The Latest "Bitcoin" Ploy? Faking A Super Bowl Ad Rejection.

"It wasn’t rejected because it was never reviewed because the company never made a buy," an NBC spokesperson told BuzzFeed News.

The latest innovation in cryptocurrency ploys? Ginning up controversy by pretending your bitcoin ad was banned from the Super Bowl.

This week, AML Bitcoin, a company that purports to be creating an un-hackable digital currency that supposedly combats money laundering, manufactured a small outrage news cycle when it announced that the NFL and NBC rejected its Super Bowl advertisement for being "too political." The ad, which was posted on YouTube, depicted a caricature version of North Korean leader Kim Jong Un screaming at underlings as they tried and failed to hack AML Bitcoin's product.

But the ad wasn't banned, according to NBC. "It wasn’t rejected because it was never reviewed because the company never made a buy," an NBC spokesperson told BuzzFeed News. "We don’t review creative until a purchase is made."

AML Bitcoin, which is currently trying to raise money through a process known as an initial coin offering (ICO), isn't the only company to falsely claim its ads for the world's most-viewed US sporting event were rejected. In 2011, Ashley Madison, the site that encourages extramarital affairs, used this tactic to build up publicity for an ad that it never intended to buy time for. According to Variety, NBC reportedly sought $5 million for a 30-second spot in this year's game.

AML's fake ad buy seems to have accomplished its goal. Earlier this week, after claiming the North Korea spot was rejected, a number of conservative media sites picked up the controversy, citing it as an example of censorship. "NFL Rejects Super Bowl Ad Because It Mocks Kim Jong-Un," the Daily Caller's headline reads, comparing the AML ad to the NFL's reported recent rejection of an ad bought by a veterans group that asked Super Bowl attendees to stand for the national anthem.

And on Sunday, Fox News pundit Sean Hannity tweeted about the AML rejection, sharing an article with the headline: "AMERICA’S GAME? NFL Blocks New AD MOCKING North Korean Dictator."

That attention is key for the Las Vegas–based company. According to its website, AML Bitcoin is in the third phase of its ICO and is currently selling 40 million tokens at $1.50 each. It's unclear how many tokens the company has sold in its current or previous rounds.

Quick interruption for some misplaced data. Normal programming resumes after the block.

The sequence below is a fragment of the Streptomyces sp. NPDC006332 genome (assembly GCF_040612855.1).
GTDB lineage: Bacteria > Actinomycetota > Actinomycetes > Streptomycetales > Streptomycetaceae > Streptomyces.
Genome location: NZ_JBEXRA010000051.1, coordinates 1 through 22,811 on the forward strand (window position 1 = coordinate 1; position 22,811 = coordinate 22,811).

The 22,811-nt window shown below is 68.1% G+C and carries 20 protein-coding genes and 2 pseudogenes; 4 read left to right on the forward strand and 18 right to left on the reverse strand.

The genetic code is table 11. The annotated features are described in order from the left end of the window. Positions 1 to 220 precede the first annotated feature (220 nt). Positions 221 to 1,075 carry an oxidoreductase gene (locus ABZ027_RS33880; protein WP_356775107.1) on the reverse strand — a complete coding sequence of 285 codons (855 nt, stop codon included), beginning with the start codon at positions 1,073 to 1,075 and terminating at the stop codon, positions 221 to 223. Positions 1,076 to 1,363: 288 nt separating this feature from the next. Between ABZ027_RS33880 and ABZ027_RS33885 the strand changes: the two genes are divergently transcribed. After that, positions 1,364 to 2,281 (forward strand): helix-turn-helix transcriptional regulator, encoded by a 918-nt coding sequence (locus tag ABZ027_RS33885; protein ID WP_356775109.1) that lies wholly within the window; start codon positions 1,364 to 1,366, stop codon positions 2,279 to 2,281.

In a letter which the company claims to have sent to NFL Commissioner Roger Goodell, AML Bitcoin's President Marcus Andrade complained of unfair censorship. “An ad taking Kim Jong-un, dictator of North Korea, to task in a humorous and biting way should not be offensive to anyone," the letter states, which is posted on the company's homepage, along with the ad.

The letter continued: "Our ad reminds viewers that Kim Jong-un and his army of hackers have been stealing billions of dollars of Bitcoin and other digital currencies for the past few years, funding their rogue nuclear weapons programs and thwarting efforts by the rest of the world to sanction this behavior."

AML Bitcoin did not respond to a phone call and two emails requesting comment prior to publication. In a Monday email to BuzzFeed News, the company disputed NBC's characterization of events, but claimed a non-disclosure agreement prevented it from explaining why.

Jerry Brito, the executive director at Coin Center, a Washington-based advocacy group for cryptocurrency, worried that promotions like AML Bitcoin could delegitimize the "serious use cases and serious people" associated with digital currencies. Coin Center has been tracking AML Bitcoin since the summer after the company announced that it had associated itself disgraced ex-lobbyist Jack Abramoff, who was attempting to create a reality television show about advancing cryptocurrency policies and technologies in the nation's capital.

"The problem is that the company has the word 'bitcoin' in it, and it has nothing to do with bitcoin," Brito said, adding that AML Bitcoin's marketing plays off the misconception that bitcoin is unsafe and illegal, which it is not. "It's not good for bitcoin, which is a very serious, very legitimate, open-source project. And if Jack Abramoff is involved, it's not good."

AML Bitcoin's ad was posted to YouTube on Friday afternoon, and the company claimed that it was already "viral," despite the video only having a few hundred views at the time. As of Sunday afternoon, the ad, titled "AML BitCoin: The Banned Super Bowl Commercial That's Sweeping The Globe!" had garnered more than 25,000 views. As of Sunday morning, AML Bitcoin's website said it was "Sweeping the Globe."

The only time I've ever seen a Bitcoin ad on Facebook was just now, after Facebook banned cryptocurrency ads.

Some of those views may have come through Facebook, through which the company advertised, despite the social network's ban on all cryptocurrency marketing that was implemented earlier this week. "As we continue to ramp up enforcement, we are catching many of these types of ads but still miss some," Robert Leathern, a Facebook product management director, tweeted on Sunday before noting that he would follow up on ad.

AML Bitcoin's ICO lasts for another nine days, and it could stand to raise millions of dollars if people believe their advertising and claims to create a "borderless, secure, identity based digital currency." If you believe AML Bitcoin can do it, you can buy the company's tokens in bitcoin, the supposedly dangerous cryptocurrency that it's trying to displace.


This story has been updated to reflect AML Bitcoin's response to a BuzzFeed News request for comment.

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